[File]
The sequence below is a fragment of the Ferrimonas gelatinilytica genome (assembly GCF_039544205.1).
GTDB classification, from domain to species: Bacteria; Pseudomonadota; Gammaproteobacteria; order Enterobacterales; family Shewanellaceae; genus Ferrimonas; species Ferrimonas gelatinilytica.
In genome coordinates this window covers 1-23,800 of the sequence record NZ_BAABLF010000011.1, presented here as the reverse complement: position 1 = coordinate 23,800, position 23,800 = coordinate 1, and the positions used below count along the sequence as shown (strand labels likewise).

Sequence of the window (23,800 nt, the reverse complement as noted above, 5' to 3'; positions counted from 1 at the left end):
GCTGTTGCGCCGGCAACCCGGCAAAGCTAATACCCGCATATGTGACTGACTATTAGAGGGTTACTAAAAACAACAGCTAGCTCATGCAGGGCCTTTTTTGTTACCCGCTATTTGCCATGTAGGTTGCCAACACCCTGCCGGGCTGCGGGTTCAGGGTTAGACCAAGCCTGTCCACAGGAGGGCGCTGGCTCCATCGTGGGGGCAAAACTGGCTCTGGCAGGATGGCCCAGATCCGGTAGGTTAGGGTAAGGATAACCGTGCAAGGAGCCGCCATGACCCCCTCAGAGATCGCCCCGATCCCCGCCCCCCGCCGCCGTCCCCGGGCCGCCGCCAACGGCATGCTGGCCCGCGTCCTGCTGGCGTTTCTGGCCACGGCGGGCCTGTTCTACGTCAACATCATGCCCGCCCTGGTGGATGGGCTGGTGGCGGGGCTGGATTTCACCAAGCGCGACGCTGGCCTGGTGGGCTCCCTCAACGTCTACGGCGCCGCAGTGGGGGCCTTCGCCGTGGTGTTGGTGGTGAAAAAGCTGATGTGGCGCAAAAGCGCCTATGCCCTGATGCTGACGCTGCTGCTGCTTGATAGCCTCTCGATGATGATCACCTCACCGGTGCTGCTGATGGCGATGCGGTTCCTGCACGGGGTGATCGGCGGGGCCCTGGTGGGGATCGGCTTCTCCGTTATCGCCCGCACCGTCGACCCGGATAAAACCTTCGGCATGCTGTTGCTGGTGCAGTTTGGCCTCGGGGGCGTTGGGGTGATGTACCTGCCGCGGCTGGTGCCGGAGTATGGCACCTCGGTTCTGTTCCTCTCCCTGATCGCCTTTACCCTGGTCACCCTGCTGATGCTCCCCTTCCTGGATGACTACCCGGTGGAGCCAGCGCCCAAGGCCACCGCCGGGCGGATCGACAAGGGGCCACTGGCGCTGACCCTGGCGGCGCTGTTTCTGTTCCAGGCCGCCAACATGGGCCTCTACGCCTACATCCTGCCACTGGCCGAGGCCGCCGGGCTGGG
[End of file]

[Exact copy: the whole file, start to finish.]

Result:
The sequence below is a fragment of the Ferrimonas gelatinilytica genome (assembly GCF_039544205.1).
GTDB classification, from domain to species: Bacteria; Pseudomonadota; Gammaproteobacteria; order Enterobacterales; family Shewanellaceae; genus Ferrimonas; species Ferrimonas gelatinilytica.
In genome coordinates this window covers 1-23,800 of the sequence record NZ_BAABLF010000011.1, presented here as the reverse complement: position 1 = coordinate 23,800, position 23,800 = coordinate 1, and the positions used below count along the sequence as shown (strand labels likewise).

Sequence of the window (23,800 nt, the reverse complement as noted above, 5' to 3'; positions counted from 1 at the left end):
GCTGTTGCGCCGGCAACCCGGCAAAGCTAATACCCGCATATGTGACTGACTATTAGAGGGTTACTAAAAACAACAGCTAGCTCATGCAGGGCCTTTTTTGTTACCCGCTATTTGCCATGTAGGTTGCCAACACCCTGCCGGGCTGCGGGTTCAGGGTTAGACCAAGCCTGTCCACAGGAGGGCGCTGGCTCCATCGTGGGGGCAAAACTGGCTCTGGCAGGATGGCCCAGATCCGGTAGGTTAGGGTAAGGATAACCGTGCAAGGAGCCGCCATGACCCCCTCAGAGATCGCCCCGATCCCCGCCCCCCGCCGCCGTCCCCGGGCCGCCGCCAACGGCATGCTGGCCCGCGTCCTGCTGGCGTTTCTGGCCACGGCGGGCCTGTTCTACGTCAACATCATGCCCGCCCTGGTGGATGGGCTGGTGGCGGGGCTGGATTTCACCAAGCGCGACGCTGGCCTGGTGGGCTCCCTCAACGTCTACGGCGCCGCAGTGGGGGCCTTCGCCGTGGTGTTGGTGGTGAAAAAGCTGATGTGGCGCAAAAGCGCCTATGCCCTGATGCTGACGCTGCTGCTGCTTGATAGCCTCTCGATGATGATCACCTCACCGGTGCTGCTGATGGCGATGCGGTTCCTGCACGGGGTGATCGGCGGGGCCCTGGTGGGGATCGGCTTCTCCGTTATCGCCCGCACCGTCGACCCGGATAAAACCTTCGGCATGCTGTTGCTGGTGCAGTTTGGCCTCGGGGGCGTTGGGGTGATGTACCTGCCGCGGCTGGTGCCGGAGTATGGCACCTCGGTTCTGTTCCTCTCCCTGATCGCCTTTACCCTGGTCACCCTGCTGATGCTCCCCTTCCTGGATGACTACCCGGTGGAGCCAGCGCCCAAGGCCACCGCCGGGCGGATCGACAAGGGGCCACTGGCGCTGACCCTGGCGGCGCTGTTTCTGTTCCAGGCCGCCAACATGGGCCTCTACGCCTACATCCTGCCACTGGCCGAGGCCGCCGGGCTGGG